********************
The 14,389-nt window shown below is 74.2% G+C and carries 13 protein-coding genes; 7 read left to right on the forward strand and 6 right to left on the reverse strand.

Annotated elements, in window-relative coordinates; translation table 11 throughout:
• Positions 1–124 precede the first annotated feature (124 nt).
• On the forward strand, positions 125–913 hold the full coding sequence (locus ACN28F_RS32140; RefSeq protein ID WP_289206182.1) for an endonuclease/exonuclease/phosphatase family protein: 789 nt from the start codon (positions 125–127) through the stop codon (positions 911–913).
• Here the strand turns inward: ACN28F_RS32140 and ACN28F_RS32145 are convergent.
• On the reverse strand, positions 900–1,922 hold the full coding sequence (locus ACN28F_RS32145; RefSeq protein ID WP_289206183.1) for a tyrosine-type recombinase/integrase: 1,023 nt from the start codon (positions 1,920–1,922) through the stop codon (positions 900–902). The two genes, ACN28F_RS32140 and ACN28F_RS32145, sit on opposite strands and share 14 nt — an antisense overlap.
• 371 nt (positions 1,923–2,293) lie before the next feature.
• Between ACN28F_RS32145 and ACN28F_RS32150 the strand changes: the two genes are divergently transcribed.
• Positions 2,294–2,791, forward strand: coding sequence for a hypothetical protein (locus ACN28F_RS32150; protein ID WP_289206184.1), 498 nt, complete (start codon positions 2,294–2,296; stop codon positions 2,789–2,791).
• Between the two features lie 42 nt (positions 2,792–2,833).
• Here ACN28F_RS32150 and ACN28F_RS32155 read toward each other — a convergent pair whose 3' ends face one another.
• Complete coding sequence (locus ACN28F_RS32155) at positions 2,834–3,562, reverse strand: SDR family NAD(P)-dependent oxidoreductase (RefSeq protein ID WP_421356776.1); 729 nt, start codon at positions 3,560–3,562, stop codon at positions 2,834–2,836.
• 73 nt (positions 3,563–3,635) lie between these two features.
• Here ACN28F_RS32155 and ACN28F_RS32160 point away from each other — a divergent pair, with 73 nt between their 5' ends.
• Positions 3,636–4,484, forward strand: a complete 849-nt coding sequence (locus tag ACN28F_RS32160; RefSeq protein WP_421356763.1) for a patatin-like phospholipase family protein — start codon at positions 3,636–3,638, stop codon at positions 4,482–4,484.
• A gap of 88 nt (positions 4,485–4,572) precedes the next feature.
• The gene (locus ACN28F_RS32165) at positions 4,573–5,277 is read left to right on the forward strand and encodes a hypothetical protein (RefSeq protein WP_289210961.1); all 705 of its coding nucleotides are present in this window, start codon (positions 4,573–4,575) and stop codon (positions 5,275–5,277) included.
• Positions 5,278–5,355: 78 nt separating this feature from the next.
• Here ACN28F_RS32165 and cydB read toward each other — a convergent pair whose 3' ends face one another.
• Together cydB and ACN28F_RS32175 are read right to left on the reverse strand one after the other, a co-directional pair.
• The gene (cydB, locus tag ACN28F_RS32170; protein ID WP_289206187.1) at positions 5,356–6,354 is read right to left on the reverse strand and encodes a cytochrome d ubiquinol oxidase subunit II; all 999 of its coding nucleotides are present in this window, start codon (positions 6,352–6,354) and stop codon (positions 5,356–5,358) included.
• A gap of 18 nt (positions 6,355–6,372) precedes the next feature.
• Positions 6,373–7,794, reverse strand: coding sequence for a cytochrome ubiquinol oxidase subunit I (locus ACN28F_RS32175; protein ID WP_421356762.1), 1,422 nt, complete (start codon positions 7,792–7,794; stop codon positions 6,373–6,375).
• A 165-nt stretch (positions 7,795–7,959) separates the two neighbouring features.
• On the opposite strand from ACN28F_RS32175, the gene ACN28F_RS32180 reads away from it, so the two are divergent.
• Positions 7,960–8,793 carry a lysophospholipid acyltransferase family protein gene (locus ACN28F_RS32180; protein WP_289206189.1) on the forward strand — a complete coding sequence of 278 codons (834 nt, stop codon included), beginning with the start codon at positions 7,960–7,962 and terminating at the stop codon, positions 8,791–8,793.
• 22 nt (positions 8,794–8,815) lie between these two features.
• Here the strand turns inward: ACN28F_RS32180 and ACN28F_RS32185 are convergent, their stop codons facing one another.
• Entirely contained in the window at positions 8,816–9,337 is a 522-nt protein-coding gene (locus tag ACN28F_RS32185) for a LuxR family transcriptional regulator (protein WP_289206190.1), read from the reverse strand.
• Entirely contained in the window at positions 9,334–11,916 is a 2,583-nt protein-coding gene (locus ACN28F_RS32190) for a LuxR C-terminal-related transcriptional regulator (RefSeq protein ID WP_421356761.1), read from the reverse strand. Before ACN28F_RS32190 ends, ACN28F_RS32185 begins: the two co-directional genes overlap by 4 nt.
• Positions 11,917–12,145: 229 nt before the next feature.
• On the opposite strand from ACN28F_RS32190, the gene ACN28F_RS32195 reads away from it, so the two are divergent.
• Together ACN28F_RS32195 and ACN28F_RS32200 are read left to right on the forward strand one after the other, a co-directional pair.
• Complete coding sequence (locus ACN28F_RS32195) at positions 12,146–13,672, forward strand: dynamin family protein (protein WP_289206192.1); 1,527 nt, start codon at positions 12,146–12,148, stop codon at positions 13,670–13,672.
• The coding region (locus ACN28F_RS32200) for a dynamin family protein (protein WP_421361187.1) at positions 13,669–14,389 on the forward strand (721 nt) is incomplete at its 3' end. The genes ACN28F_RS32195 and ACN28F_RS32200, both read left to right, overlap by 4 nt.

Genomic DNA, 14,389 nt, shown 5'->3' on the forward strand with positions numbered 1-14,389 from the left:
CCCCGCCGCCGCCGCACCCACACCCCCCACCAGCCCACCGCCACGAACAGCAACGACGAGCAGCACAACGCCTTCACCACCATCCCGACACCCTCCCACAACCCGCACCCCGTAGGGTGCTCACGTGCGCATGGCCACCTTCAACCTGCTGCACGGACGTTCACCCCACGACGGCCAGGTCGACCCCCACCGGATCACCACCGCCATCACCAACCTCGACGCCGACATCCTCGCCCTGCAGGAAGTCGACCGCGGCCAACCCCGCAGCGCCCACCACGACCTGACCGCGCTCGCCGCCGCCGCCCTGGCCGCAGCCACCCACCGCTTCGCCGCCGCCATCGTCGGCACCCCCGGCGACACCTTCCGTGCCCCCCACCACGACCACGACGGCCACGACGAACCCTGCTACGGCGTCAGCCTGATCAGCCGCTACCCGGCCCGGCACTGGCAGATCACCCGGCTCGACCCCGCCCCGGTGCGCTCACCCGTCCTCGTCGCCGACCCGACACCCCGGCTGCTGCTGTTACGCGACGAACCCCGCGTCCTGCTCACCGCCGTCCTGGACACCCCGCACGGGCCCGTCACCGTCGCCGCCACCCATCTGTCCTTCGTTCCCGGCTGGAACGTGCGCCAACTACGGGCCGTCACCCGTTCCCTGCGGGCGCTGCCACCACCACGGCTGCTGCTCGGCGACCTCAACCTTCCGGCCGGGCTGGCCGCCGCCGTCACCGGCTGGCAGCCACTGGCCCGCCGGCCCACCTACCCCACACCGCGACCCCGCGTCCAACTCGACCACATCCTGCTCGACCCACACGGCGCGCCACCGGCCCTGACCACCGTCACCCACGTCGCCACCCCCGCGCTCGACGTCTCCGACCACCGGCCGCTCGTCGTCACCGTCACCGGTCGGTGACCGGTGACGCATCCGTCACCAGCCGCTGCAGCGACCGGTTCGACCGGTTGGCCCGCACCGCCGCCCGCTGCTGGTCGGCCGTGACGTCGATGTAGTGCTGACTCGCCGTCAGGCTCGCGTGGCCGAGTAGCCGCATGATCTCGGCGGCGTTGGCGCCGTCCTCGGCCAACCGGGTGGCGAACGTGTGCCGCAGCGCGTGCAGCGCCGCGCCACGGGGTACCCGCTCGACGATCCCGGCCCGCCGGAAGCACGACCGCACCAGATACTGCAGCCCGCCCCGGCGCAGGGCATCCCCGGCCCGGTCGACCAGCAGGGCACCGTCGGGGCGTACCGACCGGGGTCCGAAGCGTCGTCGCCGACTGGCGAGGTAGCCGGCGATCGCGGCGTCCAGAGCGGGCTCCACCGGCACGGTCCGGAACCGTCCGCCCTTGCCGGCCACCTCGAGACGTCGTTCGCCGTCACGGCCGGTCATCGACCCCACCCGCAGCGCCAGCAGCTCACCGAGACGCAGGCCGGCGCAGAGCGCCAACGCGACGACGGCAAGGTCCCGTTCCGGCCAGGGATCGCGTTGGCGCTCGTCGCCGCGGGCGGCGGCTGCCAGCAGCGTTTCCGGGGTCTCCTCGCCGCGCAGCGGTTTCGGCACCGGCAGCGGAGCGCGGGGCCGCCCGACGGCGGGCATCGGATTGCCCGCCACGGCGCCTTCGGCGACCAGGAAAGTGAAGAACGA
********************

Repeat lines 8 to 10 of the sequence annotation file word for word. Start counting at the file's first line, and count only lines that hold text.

• Between ACN28F_RS32145 and ACN28F_RS32150 the strand changes: the two genes are divergently transcribed.
• Positions 2,294–2,791, forward strand: coding sequence for a hypothetical protein (locus ACN28F_RS32150; protein ID WP_289206184.1), 498 nt, complete (start codon positions 2,294–2,296; stop codon positions 2,789–2,791).
• Between the two features lie 42 nt (positions 2,792–2,833).